Margot McGovern names five smart and savvy reads from one of the UK’s literary darlings.
In her latest novel, The Seed Collectors (2015), Scarlett Thomas posits that: ‘Somewhere in the world there is a magical book. What does this book do? It simply changes itself to become the book you most need at this point in your life.’ For me, The End of Mr. Y (2006) was that book. It was 2009, I was in the second year of my PhD (a.k.a. the ‘WTF was I thinking?’ stage) and the thing I needed most was an escape. I was hiding out in the university book shop, ostensibly looking for some essential text, but actually avoiding my office where the Dread Monster Thesis lurked amid a chaos of incoherent notes, unread articles and dirty coffee cups. And there, tucked between class sets of Jane Eyre and Mrs Dalloway, was the intriguingly titled The End of Mr. Y. The blurb was oddly meta: English PhD candidate stumbles upon a supposedly cursed book, The End of Mr. Y, and within it finds a portal into ‘psychokinetic metaspace’ where she must race ‘against (or possibly around) time; outcome to determine THE FATE OF HUMANITY’. Voila: escape!
The End of Mr. Y has all the smarts and mind-bending properties of of cultural theory course reader but with the added advantages of action! Adventure! Romance! Terror! Suspense! And, most importantly, a sense of humour. Upon finishing, in a fit of nerdy fervour/spectacular thesis procrastination, I promptly sourced and read all Thomas’ books. To date there are nine.
So who is this this Scarlett Thomas of whom I speak? Thomas is a UK author/academic who made her literary debut with a crime trilogy: ‘The Lily Pascale Mysteries’, Dead Clever (1998), In Your Face (1999) and Seaside (1999), in which English lecturer, Lily, uses literary analysis and mad research skillz to solve a string of murders. They’re fun and fast paced with a little romance sprinkled amid the crime drama, in short: beach reading for serious book nerds.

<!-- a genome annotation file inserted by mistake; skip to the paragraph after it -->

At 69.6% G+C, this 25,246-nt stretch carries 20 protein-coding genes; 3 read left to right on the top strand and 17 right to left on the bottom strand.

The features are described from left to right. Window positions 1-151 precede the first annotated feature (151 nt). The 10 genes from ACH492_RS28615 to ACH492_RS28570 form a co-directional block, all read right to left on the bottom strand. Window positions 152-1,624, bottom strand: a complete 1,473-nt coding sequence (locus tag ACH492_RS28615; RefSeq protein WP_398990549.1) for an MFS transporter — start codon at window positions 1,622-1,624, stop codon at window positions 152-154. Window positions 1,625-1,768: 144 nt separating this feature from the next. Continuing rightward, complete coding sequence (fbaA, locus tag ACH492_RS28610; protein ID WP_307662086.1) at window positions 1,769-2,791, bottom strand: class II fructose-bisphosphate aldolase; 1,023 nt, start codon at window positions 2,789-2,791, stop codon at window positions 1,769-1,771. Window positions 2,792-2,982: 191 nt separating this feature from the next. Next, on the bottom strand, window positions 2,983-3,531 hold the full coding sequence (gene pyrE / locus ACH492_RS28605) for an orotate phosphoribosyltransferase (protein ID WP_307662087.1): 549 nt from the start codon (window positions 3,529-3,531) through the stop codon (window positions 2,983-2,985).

Her first stand-alone novel, Bright Young Things, about a group of smart, adrift twenty-somethings who find themselves lumped together on a deserted island, was published in 2001. That same year she was named by The Independent as one of ’20 Best Young Writers’ and in 2002 she won Best New Writer in the Elle Style Awards. She was also among the fifteen writers whose short stories were included in the controversial anthology, All Hail the New Puritans (2000), which heralded a new literary age in the UK but was met with rather tepid reception.
From this ambitious beginning, Thomas’s writing has gained depth and maturity. Her later novels are full of puzzles, labyrinths and paradigm shifts wrapped up in rollicking plots and delivered with a sharp, satirical and wonderfully dark sense of humour.
She has been nominated for a number of awards and writes short stories and reviews in addition to her novels. She currently teaches and supervises at the University of Kent. She’s also written a book on writing Monkeys With Typewriters (2012), which, full disclosure, is the one book of hers I’m yet to read.